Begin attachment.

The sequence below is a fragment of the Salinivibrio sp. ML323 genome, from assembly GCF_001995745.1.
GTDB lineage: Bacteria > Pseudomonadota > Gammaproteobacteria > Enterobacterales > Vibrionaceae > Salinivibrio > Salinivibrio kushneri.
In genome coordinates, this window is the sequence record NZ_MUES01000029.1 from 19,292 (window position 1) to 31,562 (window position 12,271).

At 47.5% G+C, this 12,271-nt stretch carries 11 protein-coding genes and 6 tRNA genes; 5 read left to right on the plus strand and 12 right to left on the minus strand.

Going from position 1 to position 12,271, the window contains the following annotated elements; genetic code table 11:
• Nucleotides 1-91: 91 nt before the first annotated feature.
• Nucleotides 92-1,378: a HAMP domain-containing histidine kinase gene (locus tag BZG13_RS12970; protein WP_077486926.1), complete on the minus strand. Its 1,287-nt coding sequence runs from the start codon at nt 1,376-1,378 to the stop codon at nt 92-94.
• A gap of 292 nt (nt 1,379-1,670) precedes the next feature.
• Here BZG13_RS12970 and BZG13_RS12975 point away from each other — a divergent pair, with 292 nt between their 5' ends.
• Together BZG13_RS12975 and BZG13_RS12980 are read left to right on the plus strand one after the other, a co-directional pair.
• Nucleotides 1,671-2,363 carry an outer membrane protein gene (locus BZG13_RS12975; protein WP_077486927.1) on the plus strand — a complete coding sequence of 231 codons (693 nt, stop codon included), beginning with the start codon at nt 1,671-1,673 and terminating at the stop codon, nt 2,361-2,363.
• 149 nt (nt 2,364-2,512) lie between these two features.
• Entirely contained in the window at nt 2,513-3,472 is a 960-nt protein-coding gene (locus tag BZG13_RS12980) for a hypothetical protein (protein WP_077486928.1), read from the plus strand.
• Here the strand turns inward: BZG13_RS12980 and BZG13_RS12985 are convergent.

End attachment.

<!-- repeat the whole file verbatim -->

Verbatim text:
The sequence below is a fragment of the Salinivibrio sp. ML323 genome, from assembly GCF_001995745.1.
GTDB lineage: Bacteria > Pseudomonadota > Gammaproteobacteria > Enterobacterales > Vibrionaceae > Salinivibrio > Salinivibrio kushneri.
In genome coordinates, this window is the sequence record NZ_MUES01000029.1 from 19,292 (window position 1) to 31,562 (window position 12,271).

At 47.5% G+C, this 12,271-nt stretch carries 11 protein-coding genes and 6 tRNA genes; 5 read left to right on the plus strand and 12 right to left on the minus strand.

Going from position 1 to position 12,271, the window contains the following annotated elements; genetic code table 11:
• Nucleotides 1-91: 91 nt before the first annotated feature.
• Nucleotides 92-1,378: a HAMP domain-containing histidine kinase gene (locus tag BZG13_RS12970; protein WP_077486926.1), complete on the minus strand. Its 1,287-nt coding sequence runs from the start codon at nt 1,376-1,378 to the stop codon at nt 92-94.
• A gap of 292 nt (nt 1,379-1,670) precedes the next feature.
• Here BZG13_RS12970 and BZG13_RS12975 point away from each other — a divergent pair, with 292 nt between their 5' ends.
• Together BZG13_RS12975 and BZG13_RS12980 are read left to right on the plus strand one after the other, a co-directional pair.
• Nucleotides 1,671-2,363 carry an outer membrane protein gene (locus BZG13_RS12975; protein WP_077486927.1) on the plus strand — a complete coding sequence of 231 codons (693 nt, stop codon included), beginning with the start codon at nt 1,671-1,673 and terminating at the stop codon, nt 2,361-2,363.
• 149 nt (nt 2,364-2,512) lie between these two features.
• Entirely contained in the window at nt 2,513-3,472 is a 960-nt protein-coding gene (locus tag BZG13_RS12980) for a hypothetical protein (protein WP_077486928.1), read from the plus strand.
• Here the strand turns inward: BZG13_RS12980 and BZG13_RS12985 are convergent.